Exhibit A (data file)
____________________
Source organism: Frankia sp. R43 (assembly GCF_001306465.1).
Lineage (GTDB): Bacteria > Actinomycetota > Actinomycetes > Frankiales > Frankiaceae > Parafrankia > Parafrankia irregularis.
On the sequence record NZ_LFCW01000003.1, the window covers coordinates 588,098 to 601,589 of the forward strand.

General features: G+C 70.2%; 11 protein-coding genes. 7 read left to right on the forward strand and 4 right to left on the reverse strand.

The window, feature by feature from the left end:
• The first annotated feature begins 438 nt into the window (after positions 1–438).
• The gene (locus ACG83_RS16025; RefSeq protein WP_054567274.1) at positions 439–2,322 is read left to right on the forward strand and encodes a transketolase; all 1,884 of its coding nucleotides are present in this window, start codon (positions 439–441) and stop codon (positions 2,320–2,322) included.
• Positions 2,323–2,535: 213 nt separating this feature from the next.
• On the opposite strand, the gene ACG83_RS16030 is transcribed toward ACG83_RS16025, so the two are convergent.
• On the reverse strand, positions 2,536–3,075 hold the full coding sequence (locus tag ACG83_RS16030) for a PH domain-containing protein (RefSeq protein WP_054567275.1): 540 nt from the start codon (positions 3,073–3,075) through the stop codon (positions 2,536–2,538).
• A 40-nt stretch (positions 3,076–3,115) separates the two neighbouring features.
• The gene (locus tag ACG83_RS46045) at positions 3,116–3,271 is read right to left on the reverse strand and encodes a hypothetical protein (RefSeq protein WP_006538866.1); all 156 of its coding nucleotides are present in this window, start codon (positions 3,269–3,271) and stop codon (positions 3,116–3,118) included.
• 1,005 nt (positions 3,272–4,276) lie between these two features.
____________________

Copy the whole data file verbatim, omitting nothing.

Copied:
Source organism: Frankia sp. R43 (assembly GCF_001306465.1).
Lineage (GTDB): Bacteria > Actinomycetota > Actinomycetes > Frankiales > Frankiaceae > Parafrankia > Parafrankia irregularis.
On the sequence record NZ_LFCW01000003.1, the window covers coordinates 588,098 to 601,589 of the forward strand.

General features: G+C 70.2%; 11 protein-coding genes. 7 read left to right on the forward strand and 4 right to left on the reverse strand.

The window, feature by feature from the left end:
• The first annotated feature begins 438 nt into the window (after positions 1–438).
• The gene (locus ACG83_RS16025; RefSeq protein WP_054567274.1) at positions 439–2,322 is read left to right on the forward strand and encodes a transketolase; all 1,884 of its coding nucleotides are present in this window, start codon (positions 439–441) and stop codon (positions 2,320–2,322) included.
• Positions 2,323–2,535: 213 nt separating this feature from the next.
• On the opposite strand, the gene ACG83_RS16030 is transcribed toward ACG83_RS16025, so the two are convergent.
• On the reverse strand, positions 2,536–3,075 hold the full coding sequence (locus tag ACG83_RS16030) for a PH domain-containing protein (RefSeq protein WP_054567275.1): 540 nt from the start codon (positions 3,073–3,075) through the stop codon (positions 2,536–2,538).
• A 40-nt stretch (positions 3,076–3,115) separates the two neighbouring features.
• The gene (locus tag ACG83_RS46045) at positions 3,116–3,271 is read right to left on the reverse strand and encodes a hypothetical protein (RefSeq protein WP_006538866.1); all 156 of its coding nucleotides are present in this window, start codon (positions 3,269–3,271) and stop codon (positions 3,116–3,118) included.
• 1,005 nt (positions 3,272–4,276) lie between these two features.